Another alternative is to use pioneer tree species wherever gaps have appeared in cultures during the establishment phase. Instead of replanting, soft deciduous woods that arrive naturally in these areas can be used to close the gaps in the stand and thus also to promote the quality of the main tree species. If the gaps are not too big, other tree and shrub species such as elderberry, hazel and bird cherry can also be included to form temporary lower and intermediate storeys. This is also very valuable from the conservation point of view. In the subsequent sizing phase, these pioneers and woody shrubs can continue to be used as a lower storey and intermediate storey, contributing to the quality of the target trees. In the course of the consistent thinning to give light to the crown of the target trees, enough light usually passes through the canopy to allow the lower storey to grow as well, so that it can be used to promote trunk quality. If the conditions are right, this integration can be more ecological, cheaper and easier than retrospectively planting beech and lime, for example. There is also no danger of the pioneers growing into the crowns of target tree species later and competing with them, because of the limited light available.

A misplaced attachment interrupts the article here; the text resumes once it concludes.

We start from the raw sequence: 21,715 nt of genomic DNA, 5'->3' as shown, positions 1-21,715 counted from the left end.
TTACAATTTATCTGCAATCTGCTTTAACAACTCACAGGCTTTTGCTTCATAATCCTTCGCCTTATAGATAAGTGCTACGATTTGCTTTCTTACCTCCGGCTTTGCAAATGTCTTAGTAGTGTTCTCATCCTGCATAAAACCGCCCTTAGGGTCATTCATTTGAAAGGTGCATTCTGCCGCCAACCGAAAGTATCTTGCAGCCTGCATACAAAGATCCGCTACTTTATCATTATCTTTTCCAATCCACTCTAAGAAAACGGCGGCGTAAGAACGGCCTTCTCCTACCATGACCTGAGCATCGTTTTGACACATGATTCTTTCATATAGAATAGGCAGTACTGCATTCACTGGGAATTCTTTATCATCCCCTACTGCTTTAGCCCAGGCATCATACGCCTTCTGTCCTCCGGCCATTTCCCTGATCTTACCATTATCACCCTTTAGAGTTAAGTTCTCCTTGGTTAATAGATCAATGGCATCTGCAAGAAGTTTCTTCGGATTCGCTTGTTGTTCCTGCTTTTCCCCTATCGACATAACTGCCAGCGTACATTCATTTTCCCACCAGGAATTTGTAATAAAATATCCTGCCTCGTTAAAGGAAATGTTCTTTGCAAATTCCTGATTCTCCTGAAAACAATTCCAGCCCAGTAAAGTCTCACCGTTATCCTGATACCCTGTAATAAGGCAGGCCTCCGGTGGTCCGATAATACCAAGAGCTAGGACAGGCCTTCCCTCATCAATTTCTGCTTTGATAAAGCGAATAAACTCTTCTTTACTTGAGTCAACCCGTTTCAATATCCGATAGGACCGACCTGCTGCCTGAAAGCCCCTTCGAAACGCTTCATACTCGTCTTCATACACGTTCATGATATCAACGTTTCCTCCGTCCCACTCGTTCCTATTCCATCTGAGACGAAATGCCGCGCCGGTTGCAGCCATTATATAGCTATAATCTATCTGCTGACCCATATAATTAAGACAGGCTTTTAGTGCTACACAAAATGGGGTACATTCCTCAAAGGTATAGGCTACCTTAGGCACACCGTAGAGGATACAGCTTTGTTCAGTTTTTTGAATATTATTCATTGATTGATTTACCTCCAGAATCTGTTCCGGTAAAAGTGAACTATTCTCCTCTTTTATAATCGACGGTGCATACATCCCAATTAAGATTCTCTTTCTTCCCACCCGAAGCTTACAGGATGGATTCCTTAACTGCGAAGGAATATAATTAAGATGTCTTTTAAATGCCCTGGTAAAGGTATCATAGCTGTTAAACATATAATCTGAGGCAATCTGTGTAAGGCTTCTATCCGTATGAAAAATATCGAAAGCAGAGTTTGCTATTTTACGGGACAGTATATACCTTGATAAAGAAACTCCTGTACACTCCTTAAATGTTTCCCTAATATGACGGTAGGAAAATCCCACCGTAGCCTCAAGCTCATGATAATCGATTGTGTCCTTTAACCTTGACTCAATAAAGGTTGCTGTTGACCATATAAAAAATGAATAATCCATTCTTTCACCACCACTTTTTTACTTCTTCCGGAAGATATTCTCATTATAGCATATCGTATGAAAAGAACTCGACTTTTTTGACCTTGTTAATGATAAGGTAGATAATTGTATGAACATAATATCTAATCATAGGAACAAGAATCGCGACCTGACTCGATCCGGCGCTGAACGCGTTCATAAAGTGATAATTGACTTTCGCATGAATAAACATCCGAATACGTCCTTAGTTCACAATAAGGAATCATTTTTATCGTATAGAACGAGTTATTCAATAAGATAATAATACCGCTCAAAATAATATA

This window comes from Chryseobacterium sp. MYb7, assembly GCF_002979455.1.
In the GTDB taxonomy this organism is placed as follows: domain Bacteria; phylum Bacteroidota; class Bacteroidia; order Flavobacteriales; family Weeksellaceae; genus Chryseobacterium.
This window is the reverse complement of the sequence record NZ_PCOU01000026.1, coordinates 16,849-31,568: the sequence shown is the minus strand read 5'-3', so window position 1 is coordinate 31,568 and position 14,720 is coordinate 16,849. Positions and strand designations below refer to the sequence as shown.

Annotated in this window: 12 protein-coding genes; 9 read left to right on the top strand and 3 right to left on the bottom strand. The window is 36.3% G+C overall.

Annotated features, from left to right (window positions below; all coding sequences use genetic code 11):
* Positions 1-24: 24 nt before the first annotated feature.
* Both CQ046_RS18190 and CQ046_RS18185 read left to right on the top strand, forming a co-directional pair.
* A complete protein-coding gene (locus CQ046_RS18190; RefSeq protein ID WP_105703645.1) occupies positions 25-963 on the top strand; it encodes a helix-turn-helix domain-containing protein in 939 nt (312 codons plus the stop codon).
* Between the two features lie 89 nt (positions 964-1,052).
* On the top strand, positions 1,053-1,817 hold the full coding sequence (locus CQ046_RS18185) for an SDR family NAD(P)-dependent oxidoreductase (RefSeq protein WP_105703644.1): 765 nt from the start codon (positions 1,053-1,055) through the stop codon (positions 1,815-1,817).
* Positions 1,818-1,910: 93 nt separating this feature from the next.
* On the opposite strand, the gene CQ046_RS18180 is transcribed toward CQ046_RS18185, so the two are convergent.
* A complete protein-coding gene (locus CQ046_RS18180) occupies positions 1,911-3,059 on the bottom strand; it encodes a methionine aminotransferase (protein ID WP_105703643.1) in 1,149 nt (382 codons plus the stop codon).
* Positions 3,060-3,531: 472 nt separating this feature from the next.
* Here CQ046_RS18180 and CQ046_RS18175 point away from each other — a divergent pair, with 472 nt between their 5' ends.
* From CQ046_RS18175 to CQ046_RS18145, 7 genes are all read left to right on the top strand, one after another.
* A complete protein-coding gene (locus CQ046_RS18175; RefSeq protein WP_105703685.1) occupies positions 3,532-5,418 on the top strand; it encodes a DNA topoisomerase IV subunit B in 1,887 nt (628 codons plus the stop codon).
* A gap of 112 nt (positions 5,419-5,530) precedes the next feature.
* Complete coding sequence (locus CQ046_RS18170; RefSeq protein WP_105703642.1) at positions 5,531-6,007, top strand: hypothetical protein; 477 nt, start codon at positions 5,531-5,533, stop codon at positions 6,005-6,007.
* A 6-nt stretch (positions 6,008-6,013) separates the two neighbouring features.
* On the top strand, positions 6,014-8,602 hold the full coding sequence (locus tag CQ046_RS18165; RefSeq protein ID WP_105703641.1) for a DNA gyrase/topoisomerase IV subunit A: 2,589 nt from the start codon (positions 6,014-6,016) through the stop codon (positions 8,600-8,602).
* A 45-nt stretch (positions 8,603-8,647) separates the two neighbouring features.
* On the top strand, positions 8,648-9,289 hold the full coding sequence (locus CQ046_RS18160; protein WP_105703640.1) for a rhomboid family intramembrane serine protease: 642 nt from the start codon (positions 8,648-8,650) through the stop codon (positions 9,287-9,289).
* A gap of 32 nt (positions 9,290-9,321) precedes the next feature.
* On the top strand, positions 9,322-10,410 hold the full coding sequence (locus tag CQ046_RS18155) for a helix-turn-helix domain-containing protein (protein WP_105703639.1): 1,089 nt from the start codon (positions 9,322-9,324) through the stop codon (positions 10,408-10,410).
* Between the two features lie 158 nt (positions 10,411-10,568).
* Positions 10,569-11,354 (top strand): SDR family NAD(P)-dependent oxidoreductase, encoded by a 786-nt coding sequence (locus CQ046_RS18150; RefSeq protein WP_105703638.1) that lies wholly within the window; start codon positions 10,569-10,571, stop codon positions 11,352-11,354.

Requirements for silviculture with pioneers

For a silvicultural strategy using pioneers to succeed, various things must however be considered. The two most important are:

  • Game density and game browsing: To estimate how good the chances are of natural regeneration of pioneers becoming established, the area in question should be monitored closely from the early spring to see what germinates, what remains and what becomes established. It may be helpful to fence off small sample areas here, to show what can grow in areas not subject to browsing. When in doubt, protective fences surrounding extensive areas give pioneer trees a greater chance of becoming established over extensive areas than the protection of individual plants.
  • Timing: Those managing the area should be clear on how fast the pioneer tree species are going to fill up the gaps in the area, and how strong the height growth in particular is. The necessary measures should be planned depending on these requirements.

It remains to be said that: